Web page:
This is a 2010-to-2013 archive of toki-woki.net. Here's how it looks now.

Generating a Windows installer for your AIR captive runtime application

I recently wrote a pretty big tutorial about Adobe AIR, its captive runtime mode, and how to generate a Windows installer on top of that. It was written in French and published on flex-tutorial.fr.

I then contacted the fine folks at Adobe Developer Connection and offered to translate it to English. They accepted, reviewed it, and boom: published it.

Wether you're a French or English reader, I got you covered. Tell me what you think.

Shrink O’Matic 2

Back in 2008 I would spend some of my Saturday afternoons sitting in a Laundromat, waiting for my clothes to smell good. I quickly realized these moments were perfect to bring my laptop with me and code. One of the first AIR apps I wrote was Shrink O’Matic, now you know where the name comes from.

It quickly became successful. It now has been downloaded 168,000+ times, a best-seller of sorts. Except it's free.

But with success comes feedback, and with feedback comes feature suggestions. Most of them were included through updates, some of them didn't make the cut. Probably because of me being lazy or because of AIR's limitations.

Then AIR 2 came out, then I learnt Robotlegs... So I re-wrote it from scratch! Introducing Shrink O’Matic 2, the same quick and simple app but with more features and a nicer theme.

Here's what's fresh off the oven:

  • Drop folders onto the app: every image in it (or in its sub-folders) will be shrinked.
  • New "Rotation" settings pane: either use a specific angle or let the app read your images' EXIF data and decide what to do.
  • Custom name option: choose exactly what the output name will be using your own pattern and injecting the original file's name (using $name) and/or its position in the queue (using $num).
  • PNG files now keep their transparency when shrinked.
  • Watermark: watermark your images, even choose where to place the overlay.
  • Drop files onto the app while it's processing, no problemo!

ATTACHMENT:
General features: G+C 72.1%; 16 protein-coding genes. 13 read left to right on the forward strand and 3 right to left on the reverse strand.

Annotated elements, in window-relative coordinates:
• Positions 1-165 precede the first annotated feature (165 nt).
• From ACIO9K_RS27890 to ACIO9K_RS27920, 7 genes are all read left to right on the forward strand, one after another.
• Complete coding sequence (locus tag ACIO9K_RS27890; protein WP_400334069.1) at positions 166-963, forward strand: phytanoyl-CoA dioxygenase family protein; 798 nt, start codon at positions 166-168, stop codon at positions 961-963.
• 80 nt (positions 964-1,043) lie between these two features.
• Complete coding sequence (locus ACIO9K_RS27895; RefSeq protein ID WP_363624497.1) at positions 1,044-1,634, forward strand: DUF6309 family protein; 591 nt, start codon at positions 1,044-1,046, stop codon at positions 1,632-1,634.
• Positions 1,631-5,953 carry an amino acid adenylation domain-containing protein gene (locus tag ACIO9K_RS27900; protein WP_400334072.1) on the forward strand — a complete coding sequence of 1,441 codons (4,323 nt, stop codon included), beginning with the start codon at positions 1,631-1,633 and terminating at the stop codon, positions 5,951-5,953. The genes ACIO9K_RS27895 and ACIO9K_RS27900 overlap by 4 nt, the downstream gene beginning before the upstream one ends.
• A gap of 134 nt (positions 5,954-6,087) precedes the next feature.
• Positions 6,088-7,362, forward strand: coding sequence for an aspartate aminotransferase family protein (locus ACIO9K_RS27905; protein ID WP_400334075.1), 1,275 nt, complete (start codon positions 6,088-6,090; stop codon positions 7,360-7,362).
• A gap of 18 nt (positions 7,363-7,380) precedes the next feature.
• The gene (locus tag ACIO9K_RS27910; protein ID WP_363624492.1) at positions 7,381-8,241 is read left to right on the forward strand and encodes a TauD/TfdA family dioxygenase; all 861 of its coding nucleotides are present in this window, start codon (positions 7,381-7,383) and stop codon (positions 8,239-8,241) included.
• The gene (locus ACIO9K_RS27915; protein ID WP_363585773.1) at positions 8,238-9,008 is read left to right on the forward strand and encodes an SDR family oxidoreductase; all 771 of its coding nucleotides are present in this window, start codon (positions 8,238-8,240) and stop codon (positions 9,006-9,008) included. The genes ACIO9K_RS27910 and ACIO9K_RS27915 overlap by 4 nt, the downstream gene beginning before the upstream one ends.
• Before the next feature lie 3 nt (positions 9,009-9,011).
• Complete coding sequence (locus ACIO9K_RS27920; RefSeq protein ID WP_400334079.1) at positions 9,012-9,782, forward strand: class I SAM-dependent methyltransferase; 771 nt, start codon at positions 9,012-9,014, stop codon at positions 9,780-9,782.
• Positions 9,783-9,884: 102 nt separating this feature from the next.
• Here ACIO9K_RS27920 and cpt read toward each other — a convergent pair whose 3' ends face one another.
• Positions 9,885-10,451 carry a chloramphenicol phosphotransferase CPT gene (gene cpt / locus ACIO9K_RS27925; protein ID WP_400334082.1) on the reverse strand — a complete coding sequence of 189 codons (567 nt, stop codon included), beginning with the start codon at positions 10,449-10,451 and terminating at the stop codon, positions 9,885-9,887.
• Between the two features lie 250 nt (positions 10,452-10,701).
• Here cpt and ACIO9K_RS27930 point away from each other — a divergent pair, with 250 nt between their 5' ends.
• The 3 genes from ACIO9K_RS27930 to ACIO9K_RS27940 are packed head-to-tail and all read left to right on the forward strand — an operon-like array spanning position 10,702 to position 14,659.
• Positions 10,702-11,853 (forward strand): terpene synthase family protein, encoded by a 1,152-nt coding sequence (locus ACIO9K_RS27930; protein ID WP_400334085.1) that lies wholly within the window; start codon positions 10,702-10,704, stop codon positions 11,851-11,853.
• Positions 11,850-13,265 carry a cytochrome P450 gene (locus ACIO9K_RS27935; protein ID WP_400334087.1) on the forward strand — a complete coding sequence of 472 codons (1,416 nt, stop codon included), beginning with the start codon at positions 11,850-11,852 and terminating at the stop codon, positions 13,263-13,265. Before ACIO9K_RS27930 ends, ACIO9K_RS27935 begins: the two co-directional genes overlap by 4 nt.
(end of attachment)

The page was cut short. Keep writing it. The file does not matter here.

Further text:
• No more dimension limits.
  • Shiny new theme!

But! I decided some features had to go. I removed the "name preview" that used to be in the status bar. I also removed the ability to drop images from web pages. If you need these features and want them back, make sure to drop a comment and let me know!

That's it, go get it!

MSK view, for iOS and Android

I've been working on an app for a French sport hospital, designed to browse its msk image library. It's called "MSK view" and it is available for free in iTunes (iPhone and iPad version) and in the Android Market.

Pretty technical stuff in it, not sure everyone will want to install it but hey, there may be some doctors out there!

The hospital is French but the app is both in French and English. Built in Flash Builder with Flex Mobile, Robotlegs and AMFPHP, UI design by Jumo.

Now go show off browsing images of "Scaphotrapezial Synostosis" or "Rectus Femoris intramuscular Haematoma", whatever it may be!

Boks is now OpenSource

Boks is one of my most successful apps and this is probably not only because of its usefulness, but also because it is free, too. I released it more than 2 years ago and it is still heavily downloaded.

The CSS community is really active and fast-moving. When I wrote Boks, Blueprint CSS was one of the most watched and forked project on GitHub which is mostly why I chose to base my UI and logic on it (it still is at the top, by the way). But with today's CSS3 hype and because of the ever-growing list of CSS frameworks (not going to list them here) I started receiving lots of feature requests.

At first I thought I could wait and handle them later, but I quickly realized it would need a lot of time, and I definitively didn't have it in my hands (or at least not for this project). The idea to OpenSource it seemed obvious and I've been slow doing so, but here it is. If anyone's willing to take a look at what I wrote and fix or improve it, do it! Don't forget that this has been written a while back and I wouldn't re-write it this way (think Robotlegs); I know the code will look crappy to some but hey, we all learn and evolve, right?

I've licensed Boks' source under GNU GPL v3 in order for it to remain OpenSource, but if you have other suggestions, just tell me.

La Classe Américaine – Android

Hey, fellow english-reading visitor, this post is going to be in French! Hope you don't mind.

Si comme moi vous ne pouvez pas vous empêcher de dire "flim", "ouiche" ou encore "un pour l'argent, deux pour le spectacle et trois pour le caillou", cette application est pour vous.

Après une semaine de vacances avec une personne touchée par cette maladie et sans avoir accès à Internet j'ai vite réalisé qu'il me fallait une application contenant tout le script de ce magnifique flim : La Classe Américaine. Je savais qu'un fou avait déjà fait tout le sale boulot et qu'il ne me restait plus qu'à extraire ces données et créer l'interface pour les parcourir...